Lawyers’ Corner

If you are a lawyer who has been contacted by a person accused of child abuse, sexual assault, elder abuse, or any other special assault, you face issues not present in other kinds of cases. Here are some things we suggest you consider in addition to the points we’ve made about Special Assault Defense.

 

Can a sexual deviance evaluation help an innocent sex crime suspect avoid prosecution?

Maybe.

It depends, of course, on the prosecutor, and probably also on the strength of the case. (Here we assume the evaluation would not be admissible at trial. Its sole function would be to influence the prosecutor’s decision whether to charge.)

Sexual deviance evaluations are generally designed for people already known to suffer from deviance. They assess the extent of the deviance, determine appropriate treatment, and assess the risk of not incarcerating the client during treatment. Sexual deviance evaluations are not generally designed to determine whether the client is free of sexual deviance.

Accordingly, the most one can get from a competent evaluation is a heavily qualified clean bill—something like, “While sex offenders do not all manifest any distinguishing psychological traits, we have not detected in Mr. X any of the traits, behaviors, test results or history most often seen in sex offenders.”

 

How can a lawyer get sexual deviance evaluation and treatment for an offending client without increasing the client’s legal jeopardy?

Often a sex offender wants treatment for his deviance. He may want it because it will improve his prospects in the legal system, or for healing, or for both these reasons.

Getting sexual deviance evaluation and treatment is perilous. The process usually includes taking the client’s complete sexual history. Mandatory reporting laws generally require the persons who provide sexual deviance evaluation and treatment to report to the authorities any child abuse offense that comes to their attention. That could lead to the client’s facing a new charge.

If the police are already investigating your client for a child sex offense, most of these providers would not construe the law to require them to report anything they learned about that offense from your client. But often sex offenders are not caught the first time. If your client discloses to the evaluator another child sex offense, the evaluator will probably be obliged to report it.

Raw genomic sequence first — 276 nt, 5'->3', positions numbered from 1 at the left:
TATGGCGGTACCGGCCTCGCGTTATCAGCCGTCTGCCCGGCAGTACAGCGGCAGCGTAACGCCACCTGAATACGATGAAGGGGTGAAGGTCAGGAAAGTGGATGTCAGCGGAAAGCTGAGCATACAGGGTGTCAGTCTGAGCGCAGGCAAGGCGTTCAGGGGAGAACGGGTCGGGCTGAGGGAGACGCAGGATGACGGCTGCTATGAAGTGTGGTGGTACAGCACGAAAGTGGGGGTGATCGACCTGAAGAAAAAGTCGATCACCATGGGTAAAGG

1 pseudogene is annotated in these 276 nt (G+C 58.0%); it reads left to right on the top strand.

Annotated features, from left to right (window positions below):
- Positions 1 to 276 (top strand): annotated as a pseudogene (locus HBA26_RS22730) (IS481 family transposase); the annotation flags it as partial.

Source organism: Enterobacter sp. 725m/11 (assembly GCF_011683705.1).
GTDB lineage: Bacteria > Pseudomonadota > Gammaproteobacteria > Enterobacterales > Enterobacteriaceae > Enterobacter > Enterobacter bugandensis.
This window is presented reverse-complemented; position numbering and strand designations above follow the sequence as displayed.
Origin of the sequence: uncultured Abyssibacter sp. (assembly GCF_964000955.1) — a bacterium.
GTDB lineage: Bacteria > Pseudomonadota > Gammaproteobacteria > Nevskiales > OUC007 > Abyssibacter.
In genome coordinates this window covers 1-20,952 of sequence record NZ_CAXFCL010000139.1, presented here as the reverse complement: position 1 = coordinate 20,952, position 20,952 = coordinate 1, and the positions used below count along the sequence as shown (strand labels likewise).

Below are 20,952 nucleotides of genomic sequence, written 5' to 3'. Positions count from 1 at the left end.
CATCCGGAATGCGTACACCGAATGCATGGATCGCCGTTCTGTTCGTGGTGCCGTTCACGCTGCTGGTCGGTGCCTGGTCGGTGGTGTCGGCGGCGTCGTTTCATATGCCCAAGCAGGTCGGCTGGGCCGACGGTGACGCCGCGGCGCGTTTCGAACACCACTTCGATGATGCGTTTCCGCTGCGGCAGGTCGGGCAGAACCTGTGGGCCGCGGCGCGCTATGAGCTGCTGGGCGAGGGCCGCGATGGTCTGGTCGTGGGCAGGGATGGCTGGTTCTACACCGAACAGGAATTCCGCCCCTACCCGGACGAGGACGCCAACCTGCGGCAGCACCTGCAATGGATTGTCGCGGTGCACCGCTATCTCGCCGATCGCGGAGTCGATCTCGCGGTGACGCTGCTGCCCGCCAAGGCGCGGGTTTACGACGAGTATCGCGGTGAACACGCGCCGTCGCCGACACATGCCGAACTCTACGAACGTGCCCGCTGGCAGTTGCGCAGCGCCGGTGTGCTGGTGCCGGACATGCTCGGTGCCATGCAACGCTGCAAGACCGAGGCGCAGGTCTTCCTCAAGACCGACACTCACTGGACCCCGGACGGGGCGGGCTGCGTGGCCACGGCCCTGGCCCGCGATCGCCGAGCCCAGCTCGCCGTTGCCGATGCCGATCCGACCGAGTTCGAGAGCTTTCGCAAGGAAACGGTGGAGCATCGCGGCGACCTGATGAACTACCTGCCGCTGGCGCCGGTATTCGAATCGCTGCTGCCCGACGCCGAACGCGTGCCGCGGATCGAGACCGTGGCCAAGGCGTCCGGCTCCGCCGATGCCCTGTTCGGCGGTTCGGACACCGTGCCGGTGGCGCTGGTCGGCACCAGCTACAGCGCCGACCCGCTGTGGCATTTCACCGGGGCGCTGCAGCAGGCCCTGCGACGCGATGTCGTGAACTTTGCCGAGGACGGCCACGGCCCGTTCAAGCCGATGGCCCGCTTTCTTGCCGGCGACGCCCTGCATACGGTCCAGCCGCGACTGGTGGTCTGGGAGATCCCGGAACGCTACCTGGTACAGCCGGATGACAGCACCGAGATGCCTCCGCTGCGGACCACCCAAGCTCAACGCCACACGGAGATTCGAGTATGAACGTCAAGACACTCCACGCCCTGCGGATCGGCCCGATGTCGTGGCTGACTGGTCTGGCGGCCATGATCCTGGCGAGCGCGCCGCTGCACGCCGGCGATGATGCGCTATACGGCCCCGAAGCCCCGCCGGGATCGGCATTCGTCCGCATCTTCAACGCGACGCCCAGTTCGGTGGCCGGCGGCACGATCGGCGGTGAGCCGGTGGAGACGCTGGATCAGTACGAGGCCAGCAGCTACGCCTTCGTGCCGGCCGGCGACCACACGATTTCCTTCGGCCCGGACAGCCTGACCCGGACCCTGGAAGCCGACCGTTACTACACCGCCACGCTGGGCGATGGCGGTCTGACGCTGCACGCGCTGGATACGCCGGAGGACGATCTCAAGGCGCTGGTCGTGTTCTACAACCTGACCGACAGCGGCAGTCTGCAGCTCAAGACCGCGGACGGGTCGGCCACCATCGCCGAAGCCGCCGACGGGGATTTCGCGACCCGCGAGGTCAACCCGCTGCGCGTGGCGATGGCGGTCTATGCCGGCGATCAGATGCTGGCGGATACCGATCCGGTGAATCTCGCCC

There is another complication. Sex offenders often lie to their lawyers—and even to themselves—about the extent of their sexual misconduct. Sexual deviance evaluators often get more truthful sexual histories from them. A lawyer cannot rely on his client’s assurance that this time was the only time.

 

What is the lawyer to do?

Talk to the evaluation and treatment providers under consideration. Ask each how he or she reacts when it appears a client is about to identify other victims. Some will say to the client, “It sounds like we should stop for the day, and you should talk to your lawyer about this before we resume.” Others press on, get the victim’s identity, and then report to the police; they believe the client should reveal the complete truth without regard for legal consequences.

Talk to the providers also about how specifically other victims must be identified. Does the provider need to know the full identity of other victims? Is it enough for the client to say, for example, “It was a junior high school girl who lived in my neighborhood?” If the provider does not learn enough of the identity for the police to figure out the rest, does he or she construe the law to require him or her to make any report? And will the client suffer even if the provider does make a report with meager identification of the victim?

After these discussions, a lawyer may be able to choose an evaluator and treatment provider who will not expose the client to unnecessary legal risk.

 

Can a lawyer with an offending client safely leave it to the evaluator to get a full report of the client’s deviance?

We don’t think so.

When the client meets the evaluator, he needs to be ready to tell the whole truth about his deviance, no matter how ugly it is. Otherwise, he may minimize his deviance so much that he will appear a poor treatment candidate. He may also fail the polygraph examination most evaluators require.

A lawyer helps a client prepare to tell the whole truth to the evaluator by asking the client first to tell the whole truth to the lawyer. It may be difficult for the lawyer to elicit the details while maintaining a non-judgmental demeanor. Doing this can make the difference, though, in whether the client gets a favorable evaluation and a sentence that doesn’t rely on decades of imprisonment to protect the public.

 

Disclaimer—These materials have been prepared by The Marshall Defense Firm for informational purposes only and should not be relied upon as legal advice. Transmission of the information is not intended to create, and receipt does not constitute, an attorney-client relationship. Internet subscribers and on-line readers should not act upon this information without seeking competent counsel. The information contained in this web site is provided only as general information and may not reflect the law governing a particular person’s situation. This information is not provided in the course of an attorney-client relationship and is not intended to substitute for obtaining legal advice, tailored to one’s individual circumstances, from a duly licensed attorney.